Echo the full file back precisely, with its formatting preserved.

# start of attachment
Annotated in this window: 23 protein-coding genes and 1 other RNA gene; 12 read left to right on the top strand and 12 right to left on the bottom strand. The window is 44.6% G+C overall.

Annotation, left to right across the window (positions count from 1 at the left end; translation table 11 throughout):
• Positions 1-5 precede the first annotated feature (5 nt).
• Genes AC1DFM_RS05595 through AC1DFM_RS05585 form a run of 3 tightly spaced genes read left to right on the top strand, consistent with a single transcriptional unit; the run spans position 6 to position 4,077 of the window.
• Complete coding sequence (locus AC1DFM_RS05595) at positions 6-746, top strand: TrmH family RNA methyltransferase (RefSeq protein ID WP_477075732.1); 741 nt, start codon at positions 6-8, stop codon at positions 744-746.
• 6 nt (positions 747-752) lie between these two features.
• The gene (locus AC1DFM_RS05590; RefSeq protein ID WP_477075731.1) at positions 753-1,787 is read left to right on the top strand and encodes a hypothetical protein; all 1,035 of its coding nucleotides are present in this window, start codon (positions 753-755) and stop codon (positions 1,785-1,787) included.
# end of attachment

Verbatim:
Annotated in this window: 23 protein-coding genes and 1 other RNA gene; 12 read left to right on the top strand and 12 right to left on the bottom strand. The window is 44.6% G+C overall.

Annotation, left to right across the window (positions count from 1 at the left end; translation table 11 throughout):
• Positions 1-5 precede the first annotated feature (5 nt).
• Genes AC1DFM_RS05595 through AC1DFM_RS05585 form a run of 3 tightly spaced genes read left to right on the top strand, consistent with a single transcriptional unit; the run spans position 6 to position 4,077 of the window.
• Complete coding sequence (locus AC1DFM_RS05595) at positions 6-746, top strand: TrmH family RNA methyltransferase (RefSeq protein ID WP_477075732.1); 741 nt, start codon at positions 6-8, stop codon at positions 744-746.
• 6 nt (positions 747-752) lie between these two features.
• The gene (locus AC1DFM_RS05590; RefSeq protein ID WP_477075731.1) at positions 753-1,787 is read left to right on the top strand and encodes a hypothetical protein; all 1,035 of its coding nucleotides are present in this window, start codon (positions 753-755) and stop codon (positions 1,785-1,787) included.